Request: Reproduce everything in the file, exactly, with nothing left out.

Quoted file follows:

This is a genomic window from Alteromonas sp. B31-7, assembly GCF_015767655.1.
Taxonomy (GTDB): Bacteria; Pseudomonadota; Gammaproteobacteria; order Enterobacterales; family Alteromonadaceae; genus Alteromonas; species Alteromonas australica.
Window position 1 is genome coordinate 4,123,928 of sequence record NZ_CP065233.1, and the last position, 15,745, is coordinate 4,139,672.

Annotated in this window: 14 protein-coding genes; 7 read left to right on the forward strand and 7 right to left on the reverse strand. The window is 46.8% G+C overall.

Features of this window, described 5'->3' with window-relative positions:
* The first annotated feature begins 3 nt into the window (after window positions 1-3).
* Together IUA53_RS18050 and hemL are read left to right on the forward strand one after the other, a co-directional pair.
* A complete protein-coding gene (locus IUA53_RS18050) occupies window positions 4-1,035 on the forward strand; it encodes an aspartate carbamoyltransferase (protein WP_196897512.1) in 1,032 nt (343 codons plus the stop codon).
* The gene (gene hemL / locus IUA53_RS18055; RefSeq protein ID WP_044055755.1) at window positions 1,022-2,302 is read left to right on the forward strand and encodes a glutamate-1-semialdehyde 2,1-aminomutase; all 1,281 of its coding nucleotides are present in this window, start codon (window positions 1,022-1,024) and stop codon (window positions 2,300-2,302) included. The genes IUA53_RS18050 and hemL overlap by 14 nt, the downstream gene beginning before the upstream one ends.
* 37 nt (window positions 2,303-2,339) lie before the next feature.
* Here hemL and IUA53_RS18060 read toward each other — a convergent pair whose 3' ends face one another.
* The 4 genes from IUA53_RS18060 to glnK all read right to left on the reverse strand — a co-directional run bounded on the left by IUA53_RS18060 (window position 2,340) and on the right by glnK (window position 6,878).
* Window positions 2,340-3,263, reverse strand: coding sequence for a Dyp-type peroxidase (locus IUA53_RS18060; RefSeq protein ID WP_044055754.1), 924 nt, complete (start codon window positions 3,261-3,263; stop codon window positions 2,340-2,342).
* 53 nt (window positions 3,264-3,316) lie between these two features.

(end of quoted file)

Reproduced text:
This is a genomic window from Alteromonas sp. B31-7, assembly GCF_015767655.1.
Taxonomy (GTDB): Bacteria; Pseudomonadota; Gammaproteobacteria; order Enterobacterales; family Alteromonadaceae; genus Alteromonas; species Alteromonas australica.
Window position 1 is genome coordinate 4,123,928 of sequence record NZ_CP065233.1, and the last position, 15,745, is coordinate 4,139,672.

Annotated in this window: 14 protein-coding genes; 7 read left to right on the forward strand and 7 right to left on the reverse strand. The window is 46.8% G+C overall.

Features of this window, described 5'->3' with window-relative positions:
* The first annotated feature begins 3 nt into the window (after window positions 1-3).
* Together IUA53_RS18050 and hemL are read left to right on the forward strand one after the other, a co-directional pair.
* A complete protein-coding gene (locus IUA53_RS18050) occupies window positions 4-1,035 on the forward strand; it encodes an aspartate carbamoyltransferase (protein WP_196897512.1) in 1,032 nt (343 codons plus the stop codon).
* The gene (gene hemL / locus IUA53_RS18055; RefSeq protein ID WP_044055755.1) at window positions 1,022-2,302 is read left to right on the forward strand and encodes a glutamate-1-semialdehyde 2,1-aminomutase; all 1,281 of its coding nucleotides are present in this window, start codon (window positions 1,022-1,024) and stop codon (window positions 2,300-2,302) included. The genes IUA53_RS18050 and hemL overlap by 14 nt, the downstream gene beginning before the upstream one ends.
* 37 nt (window positions 2,303-2,339) lie before the next feature.
* Here hemL and IUA53_RS18060 read toward each other — a convergent pair whose 3' ends face one another.
* The 4 genes from IUA53_RS18060 to glnK all read right to left on the reverse strand — a co-directional run bounded on the left by IUA53_RS18060 (window position 2,340) and on the right by glnK (window position 6,878).
* Window positions 2,340-3,263, reverse strand: coding sequence for a Dyp-type peroxidase (locus IUA53_RS18060; RefSeq protein ID WP_044055754.1), 924 nt, complete (start codon window positions 3,261-3,263; stop codon window positions 2,340-2,342).
* 53 nt (window positions 3,264-3,316) lie between these two features.